From the page: "Martin Gardner made many puzzles and magic tricks popular over the years.
This post focuses on one particular bar bet whose popularity seems to come and go like the tide. It involves nothing more than 3 glasses and someone to challenge.
Martin Gardner first wrote up this puzzle in his December 1963 Scientific American column. It was later reprinted in the âoeParity Checksâ chapter of Martin Gardner's 6th Book of Mathematical Diversions from Scientific American.
A brief write-up of it is also found in his book Entertaining Science Experiments with Everyday Objects under the name âoeTopsy-Turvy Tumblers,â and Google Books has made the Topsy-Turvy Tumblers page available online for free.
Usually, it's described with the objective as getting all 3 cups mouth up, but it's easy enough to alter the goal to getting all 3 cups mouth down, as in the following video:
Whether you decide your challenge will be to get all the cups face-up or face-down, the process is the same. The spectator must follow your action exactly, do everything in 3 moves, and wind up with the cups facing the same way as you.
The three moves are a throw-off. When you look at the alternating set-up at the beginning, it's easy to see that you could achieve the goal by just flipping the two outer cups. Once you realize this, it becomes an easy way to check that you have the cups set in the right position for the correct goal when you do it, and in the wrong position for the wrong goal when the other person does it.
The pattern of moves they have to follow is easy enough. Turn the two rightmost cups, followed by the two outer cups, followed by the two rightmost cups again. When performing this, you really only need to think of this as right-outer-right.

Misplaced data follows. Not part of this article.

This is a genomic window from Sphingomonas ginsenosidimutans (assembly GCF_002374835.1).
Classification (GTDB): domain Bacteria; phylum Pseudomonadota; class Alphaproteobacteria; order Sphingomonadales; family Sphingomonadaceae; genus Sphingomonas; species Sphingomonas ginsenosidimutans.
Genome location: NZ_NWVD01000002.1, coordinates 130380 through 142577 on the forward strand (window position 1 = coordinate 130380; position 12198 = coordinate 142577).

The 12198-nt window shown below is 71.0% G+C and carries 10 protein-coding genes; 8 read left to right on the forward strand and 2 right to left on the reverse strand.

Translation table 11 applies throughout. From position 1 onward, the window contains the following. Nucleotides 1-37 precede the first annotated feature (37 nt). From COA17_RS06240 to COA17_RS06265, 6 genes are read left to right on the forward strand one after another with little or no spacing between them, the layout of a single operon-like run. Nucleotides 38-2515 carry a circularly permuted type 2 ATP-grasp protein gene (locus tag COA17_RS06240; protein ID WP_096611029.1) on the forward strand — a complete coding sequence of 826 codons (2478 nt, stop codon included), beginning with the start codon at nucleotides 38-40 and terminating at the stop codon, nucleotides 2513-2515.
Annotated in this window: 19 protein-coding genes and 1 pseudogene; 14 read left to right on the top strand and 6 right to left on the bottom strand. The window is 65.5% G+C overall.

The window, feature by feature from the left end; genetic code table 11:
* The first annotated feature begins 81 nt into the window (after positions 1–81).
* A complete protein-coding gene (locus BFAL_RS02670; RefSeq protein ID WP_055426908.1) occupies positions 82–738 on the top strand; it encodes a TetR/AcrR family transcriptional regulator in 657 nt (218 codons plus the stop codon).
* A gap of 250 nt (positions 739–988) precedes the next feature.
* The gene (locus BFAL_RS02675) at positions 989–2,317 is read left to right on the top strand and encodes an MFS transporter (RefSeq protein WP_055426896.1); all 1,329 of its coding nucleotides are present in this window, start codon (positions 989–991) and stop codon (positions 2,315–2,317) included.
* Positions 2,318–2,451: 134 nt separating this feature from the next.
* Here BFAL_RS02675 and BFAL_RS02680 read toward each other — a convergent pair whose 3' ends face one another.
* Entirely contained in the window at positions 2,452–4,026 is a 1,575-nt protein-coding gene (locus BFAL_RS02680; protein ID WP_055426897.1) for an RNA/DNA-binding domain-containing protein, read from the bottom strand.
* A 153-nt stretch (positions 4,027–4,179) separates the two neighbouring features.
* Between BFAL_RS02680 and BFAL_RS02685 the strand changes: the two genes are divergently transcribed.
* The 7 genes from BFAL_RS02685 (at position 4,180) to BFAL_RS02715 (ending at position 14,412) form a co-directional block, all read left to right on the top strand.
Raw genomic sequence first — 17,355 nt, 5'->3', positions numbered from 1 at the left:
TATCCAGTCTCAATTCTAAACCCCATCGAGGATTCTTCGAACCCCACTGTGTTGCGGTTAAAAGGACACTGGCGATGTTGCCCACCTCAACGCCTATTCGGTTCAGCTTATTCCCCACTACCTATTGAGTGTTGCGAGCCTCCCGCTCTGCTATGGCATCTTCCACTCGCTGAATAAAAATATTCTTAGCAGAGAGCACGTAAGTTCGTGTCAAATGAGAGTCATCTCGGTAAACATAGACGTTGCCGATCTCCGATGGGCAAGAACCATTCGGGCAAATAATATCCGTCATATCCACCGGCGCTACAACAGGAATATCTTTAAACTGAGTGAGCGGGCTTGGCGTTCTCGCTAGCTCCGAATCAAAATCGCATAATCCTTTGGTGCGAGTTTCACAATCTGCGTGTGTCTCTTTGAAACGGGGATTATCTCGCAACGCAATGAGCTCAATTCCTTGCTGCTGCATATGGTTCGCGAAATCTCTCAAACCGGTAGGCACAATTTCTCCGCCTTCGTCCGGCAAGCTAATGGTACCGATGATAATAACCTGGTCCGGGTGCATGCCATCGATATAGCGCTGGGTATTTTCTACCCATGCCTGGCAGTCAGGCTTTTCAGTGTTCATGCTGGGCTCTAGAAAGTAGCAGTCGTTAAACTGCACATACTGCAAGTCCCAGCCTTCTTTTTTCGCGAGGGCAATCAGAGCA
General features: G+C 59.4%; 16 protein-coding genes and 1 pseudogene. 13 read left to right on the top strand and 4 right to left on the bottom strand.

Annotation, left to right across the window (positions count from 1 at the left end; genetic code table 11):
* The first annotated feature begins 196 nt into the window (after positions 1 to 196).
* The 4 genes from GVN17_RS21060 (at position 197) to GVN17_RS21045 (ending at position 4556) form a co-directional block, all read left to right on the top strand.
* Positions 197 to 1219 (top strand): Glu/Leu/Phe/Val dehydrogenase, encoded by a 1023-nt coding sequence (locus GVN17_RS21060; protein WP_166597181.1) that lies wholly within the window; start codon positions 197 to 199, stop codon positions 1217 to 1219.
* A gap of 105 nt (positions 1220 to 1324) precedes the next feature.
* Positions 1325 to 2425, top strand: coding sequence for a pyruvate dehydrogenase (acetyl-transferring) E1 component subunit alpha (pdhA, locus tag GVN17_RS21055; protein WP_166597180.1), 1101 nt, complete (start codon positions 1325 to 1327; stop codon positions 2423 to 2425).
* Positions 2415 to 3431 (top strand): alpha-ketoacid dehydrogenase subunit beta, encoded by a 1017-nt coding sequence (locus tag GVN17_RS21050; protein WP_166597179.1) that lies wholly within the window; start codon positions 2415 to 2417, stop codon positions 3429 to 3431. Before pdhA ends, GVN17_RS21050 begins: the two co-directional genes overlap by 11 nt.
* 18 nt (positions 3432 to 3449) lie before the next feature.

Most people who do this puzzle stop with this once they win their money or drink. There is, however, a little-known sequel to this puzzle. Martin Gardner and Karl Fulves developed it together, but taught it with pennies instead of cups, so few have made the connection between the two routines.
In the sequel, you bet that you can get all 3 glasses facing the same way while blindfolded, and without even knowing the arrangement of the glasses!
You explain that you are going to be blindfolded, or otherwise prevented from seeing and touching the cups (this could be done over the phone, if desired). You mention that since you'll be blindfolded, you need a little leeway and will instruct the other person to flip the glasses one at a time.
The original write-up is a little hard to find, but thankfully, it was printed up in the American Scientist article, âoePuzzles and tricks from Martin Gardner inspire math and science,â which is available for free online. It was also discussed further in the January 2012 issue of the College Mathematics Journal, which is also available in full online, in an article by Ian Stewart titled, âoeCups and Downs.â
How is this possible? The method is simply this: First, you tell them to flip the leftmost glass. Next, you tell them to flip the middle glass. At this point, you ask them whether all the glasses are facing the same way yet. If so, you stop, of course, and if not, ask them to flip the leftmost glass one more time. At this point, the glasses are guaranteed to all be facing the same way!
After the second flip, the step where you flip the middle glass, you may get lucky and hear audible gasps, indicating that the people are amazed you reached your goal so quickly without looking.
If you don't hear any reactions after the second flip, you'll need to ask a question without appearing to do so. The most effective way to do this is simply to ask, "The cups aren't all facing the same way, are they?" Note that this starts with a negative statement, and then asks the question briefly.
If they reply that the cups are NOT facing the same way, you simply say, âoeI didn't think so,â and then make the last flip. This way, it sounds to the audience like you knew that wasn't the case all along.
If they reply that the cups ARE all facing the same way now, you say, âoeI thought so! Thank you!â When it happens this way, it simply seems like you're confirming your success, and knew your challenge was complete!
The Ian Stewart article linked above explains the mathematics behind this in a very clear manner, largely with a simple diagram of a cube. The American Scientist article also features a 4-object flipping sequence in which 2 objects are flipped at a time, and it still takes 3 moves or less without looking.
Play around with this bet, and better yet, take the time to examine the mathematics behind it. For such a seemingly simple bit of business, it has plenty to teach."